As Republican and Democratic lawmakers debate whether to allow thousands of mostly Muslim Syrian refugees fleeing civil war into the United States, some people have begun to re-examine the origins of the Statue of Liberty, the country's landmark known for welcoming immigrants with open arms. It turns out the statue represents a Muslim immigrant, media reports claimed this week.
The construction of Lady Liberty was engineered by Frenchman Alexandre-Gustave Eiffel. She was given to the United States by France for its centennial to celebrate the close ties forged between the two countries during the French Revolution. The designer of the female figure, Frédéric-Auguste Bartholdi, also French, found inspiration in his travels to Egypt in 1855. He saw the statue representing a robe-clad woman at Port Said, the city at the northern terminus of the Suez Canal in Egypt. Early models of the statue were called “Egypt Carrying the Light to Asia.” Historian Michael B. Oren wrote in his book “Power, Faith, and Fantasy: America in the Middle East: 1776 to the Present” that Bartholdi wanted to capture the likeness of an Egyptian peasant woman holding aloft a torch of freedom.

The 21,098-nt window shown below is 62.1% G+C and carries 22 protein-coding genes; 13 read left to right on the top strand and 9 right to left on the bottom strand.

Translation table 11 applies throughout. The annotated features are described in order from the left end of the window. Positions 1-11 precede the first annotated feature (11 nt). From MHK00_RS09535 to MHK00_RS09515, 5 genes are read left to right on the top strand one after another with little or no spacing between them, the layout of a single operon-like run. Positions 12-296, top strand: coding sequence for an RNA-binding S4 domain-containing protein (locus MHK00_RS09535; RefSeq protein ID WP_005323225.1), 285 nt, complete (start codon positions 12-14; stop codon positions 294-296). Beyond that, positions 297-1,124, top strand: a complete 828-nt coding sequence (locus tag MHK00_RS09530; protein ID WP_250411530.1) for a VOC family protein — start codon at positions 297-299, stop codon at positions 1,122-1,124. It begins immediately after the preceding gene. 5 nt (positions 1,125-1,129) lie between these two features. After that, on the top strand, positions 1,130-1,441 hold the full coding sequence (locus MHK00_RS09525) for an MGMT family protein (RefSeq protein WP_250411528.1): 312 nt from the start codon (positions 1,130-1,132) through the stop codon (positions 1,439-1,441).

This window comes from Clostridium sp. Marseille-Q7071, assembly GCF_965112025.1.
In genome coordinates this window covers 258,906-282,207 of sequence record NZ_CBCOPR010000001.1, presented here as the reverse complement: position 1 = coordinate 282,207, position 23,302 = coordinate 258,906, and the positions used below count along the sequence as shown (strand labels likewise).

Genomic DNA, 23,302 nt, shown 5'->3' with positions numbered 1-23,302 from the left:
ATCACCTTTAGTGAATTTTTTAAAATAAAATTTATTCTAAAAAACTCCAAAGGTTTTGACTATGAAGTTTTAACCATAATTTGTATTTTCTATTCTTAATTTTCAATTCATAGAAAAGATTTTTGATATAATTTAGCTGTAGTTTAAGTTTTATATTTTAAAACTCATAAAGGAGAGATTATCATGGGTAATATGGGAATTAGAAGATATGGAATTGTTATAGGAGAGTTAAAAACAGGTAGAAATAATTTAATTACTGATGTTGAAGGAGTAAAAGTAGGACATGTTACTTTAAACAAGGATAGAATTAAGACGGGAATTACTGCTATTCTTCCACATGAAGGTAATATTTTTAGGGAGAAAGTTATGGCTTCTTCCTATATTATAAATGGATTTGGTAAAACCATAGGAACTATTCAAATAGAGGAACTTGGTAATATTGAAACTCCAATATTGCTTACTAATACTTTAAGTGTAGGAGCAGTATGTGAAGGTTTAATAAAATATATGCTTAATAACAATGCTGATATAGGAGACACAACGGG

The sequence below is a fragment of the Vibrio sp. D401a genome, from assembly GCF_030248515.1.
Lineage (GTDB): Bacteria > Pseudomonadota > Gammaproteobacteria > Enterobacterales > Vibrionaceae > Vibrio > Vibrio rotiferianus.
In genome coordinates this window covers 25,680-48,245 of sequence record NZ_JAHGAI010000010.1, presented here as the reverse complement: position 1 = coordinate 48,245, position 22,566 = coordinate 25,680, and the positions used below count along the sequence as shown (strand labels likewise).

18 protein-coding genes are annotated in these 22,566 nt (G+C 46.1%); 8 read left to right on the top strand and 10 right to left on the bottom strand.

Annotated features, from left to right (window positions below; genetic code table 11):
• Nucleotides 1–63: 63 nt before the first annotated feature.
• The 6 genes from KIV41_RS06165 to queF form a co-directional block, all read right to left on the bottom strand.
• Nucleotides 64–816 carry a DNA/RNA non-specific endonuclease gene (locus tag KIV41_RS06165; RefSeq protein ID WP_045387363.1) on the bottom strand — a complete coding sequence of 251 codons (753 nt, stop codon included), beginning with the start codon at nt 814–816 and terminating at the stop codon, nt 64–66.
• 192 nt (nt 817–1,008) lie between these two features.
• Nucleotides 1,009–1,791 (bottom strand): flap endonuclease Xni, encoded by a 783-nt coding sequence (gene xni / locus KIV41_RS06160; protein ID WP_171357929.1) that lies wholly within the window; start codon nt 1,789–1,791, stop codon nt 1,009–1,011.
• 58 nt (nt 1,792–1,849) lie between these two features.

Egypt didn't want the statue, however. So Bartholdi eventually repurposed his concept into “Liberty Enlightening the World.” That's the official name of the statue in New York Harbor.
Oren described the dedication ceremony for the completed monument in October 1886 as a crowded affair: "The thousands of spectators who listened as President Grover Cleveland pledged ‘not [to] forget that liberty here made her home’ gazed up at a creation that bore little resemblance to the one Bartholdi had visualized for Egypt. The Muslim peasant had been replaced by an idealized Western woman and the name of the piece changed from 'Bringing Light to Asia' to 'Liberty Enlightening the World.' Only the torch remained, unextinguished."
Roughly 4 million people visit the Statue of Liberty National Monument and Ellis Island each year, according to New York Harbor Parks. An inscription at the base quotes poet Emma Lazarus: “Give me your tired, your poor, your huddled masses yearning to breathe free, the wretched refuse of your teeming shore. Send these, the homeless, tempest-tossed to me, I lift my lamp beside the golden door!”